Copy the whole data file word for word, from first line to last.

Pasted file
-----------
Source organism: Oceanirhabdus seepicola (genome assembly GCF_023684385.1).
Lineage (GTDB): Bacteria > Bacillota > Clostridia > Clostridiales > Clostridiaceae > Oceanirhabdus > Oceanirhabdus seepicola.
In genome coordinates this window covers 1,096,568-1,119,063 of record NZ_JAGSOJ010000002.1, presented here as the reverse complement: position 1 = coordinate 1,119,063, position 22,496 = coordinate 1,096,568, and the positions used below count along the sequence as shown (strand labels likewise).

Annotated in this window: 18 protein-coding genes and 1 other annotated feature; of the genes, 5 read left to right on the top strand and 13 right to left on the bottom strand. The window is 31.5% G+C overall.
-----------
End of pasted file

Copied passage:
Source organism: Oceanirhabdus seepicola (genome assembly GCF_023684385.1).
Lineage (GTDB): Bacteria > Bacillota > Clostridia > Clostridiales > Clostridiaceae > Oceanirhabdus > Oceanirhabdus seepicola.
In genome coordinates this window covers 1,096,568-1,119,063 of record NZ_JAGSOJ010000002.1, presented here as the reverse complement: position 1 = coordinate 1,119,063, position 22,496 = coordinate 1,096,568, and the positions used below count along the sequence as shown (strand labels likewise).

Annotated in this window: 18 protein-coding genes and 1 other annotated feature; of the genes, 5 read left to right on the top strand and 13 right to left on the bottom strand. The window is 31.5% G+C overall.